Security of existence became the key message of the PvdA following the unprecedented election defeat of 2017, and then party leader Lodewijk Asscher hoped to win back voters. But the party has to get rid of that message again, is in a confidential opinion to the party board held by the CCeit.
The opinion is called Progressive and Binding and was written by a working group led by Martijn van Dam, who was a member of Parliament for twelve years, was Secretary of State for Economic Affairs in the second Rutte Cabinet and is now a member of the Board of Directors of the NPO.
According to the working group, security of existence is a core value of the PvdA. but in the run-up to next year‘s municipal elections, Van Dam and others find it unsuitable as the key message: “communicatively these terms contribute to an overly static image and appellate them. insufficient to the future and progressive and connective nature of the PvdA.”
Classical Understanding of Social Democracy
Asscher introduced the concept of security of existence as the core message of the PvdA in response to the 2017 sample defeat, from 38 seats to nine. Over the years before, the party in the Rutte II cabinet had contributed, for example, to increase the state pension age, layoffs in home care and the introduction of the student lending system. That was seen as a major cause of defeat, as those decisions had led to uncertainty for citizens.
Asscher concluded that the PvdA had to go back to the theme of security of existence, a classical concept of social democracy, and that was then translated into concepts such as “being sure of good work, good education and a good home”.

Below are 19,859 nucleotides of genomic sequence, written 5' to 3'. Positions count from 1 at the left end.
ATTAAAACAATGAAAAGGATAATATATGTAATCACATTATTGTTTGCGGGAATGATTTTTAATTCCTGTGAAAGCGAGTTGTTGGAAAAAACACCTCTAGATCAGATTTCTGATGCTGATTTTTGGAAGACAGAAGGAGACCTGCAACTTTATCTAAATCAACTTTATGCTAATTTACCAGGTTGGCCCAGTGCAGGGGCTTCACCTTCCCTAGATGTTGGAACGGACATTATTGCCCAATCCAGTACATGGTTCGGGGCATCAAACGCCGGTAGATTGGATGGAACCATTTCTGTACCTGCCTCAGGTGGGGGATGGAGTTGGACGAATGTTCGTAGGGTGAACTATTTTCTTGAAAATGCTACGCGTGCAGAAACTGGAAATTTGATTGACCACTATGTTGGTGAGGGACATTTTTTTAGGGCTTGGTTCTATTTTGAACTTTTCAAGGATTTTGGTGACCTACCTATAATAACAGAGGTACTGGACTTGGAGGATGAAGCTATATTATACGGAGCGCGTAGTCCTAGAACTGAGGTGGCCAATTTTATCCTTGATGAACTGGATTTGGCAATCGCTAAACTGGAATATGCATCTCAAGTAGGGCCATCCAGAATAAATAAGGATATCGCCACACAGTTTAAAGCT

Two months before this year’s election, Asscher stepped up in connection with the allowance affair. The PvdA saw the profit in the polls shrivel and stuck on 9 seats.
The Van Dam working group, which also includes former Minister Dijsselbloem, made a tour of the party and now concludes that the message should be more modern, progressive, with more attention to diversity and more focused on youth.
The working group does not give concrete advice on how to read the new key message. However, she provides a number of building blocks, such as “better and fairer, general well-being over individual prosperity, if we do nothing wins the strongest, it doesn‘t go by itself. More us, less me”. The working group also advocates an approach that is SPITS. That abbreviation stands for Together, Positive, Inspiring, Forward-Looking and Strideable.
is remarkable is that the word left does not appear in the opinion, except if GroenLinks is mentioned as an important collaborative partner. The concept of social democracy does not exist either.
It also states that the party is an island kingdom. The party office, the parliamentary group members, the scientific office and other PvdA organisations do not cooperate sufficiently. The working group believes that more volunteers need to be worked, because paid employees, such as the chairman, have become too expensive now that the party has only nine seats left.
Ploumen: ‘Security of existence remains pillar‘
According to party leader Ploumen, “the 2nd Parliamentary Group and the Party Board have taken note of it with interest and will take advantage of it”. Security of existence remains one of the pillars of social democracy, according to Ploumen.
But there is also irritation that the concept of security of existence is pushed aside because it is the very core of what the PvdA should stand for.
Simon den Haak, head of information under Asscher, says: “The analysis is flawed and the recommendations are superficial and easy. If you call security conservative, you miss the enormous uncertainty that millions of Dutch people now feel about housing distress, a flexible contract, or the teacher shortage. For most Dutch people, being sure of an affordable home, fixed work with a decent salary and a good school for the children is not conservative but great progress.”
Others point out that the theme was chewed out under Asscher and was already beginning to get out of the picture. Asscher himself doesn’t want to respond.
Read the full opinion of the Van Dam Committee here.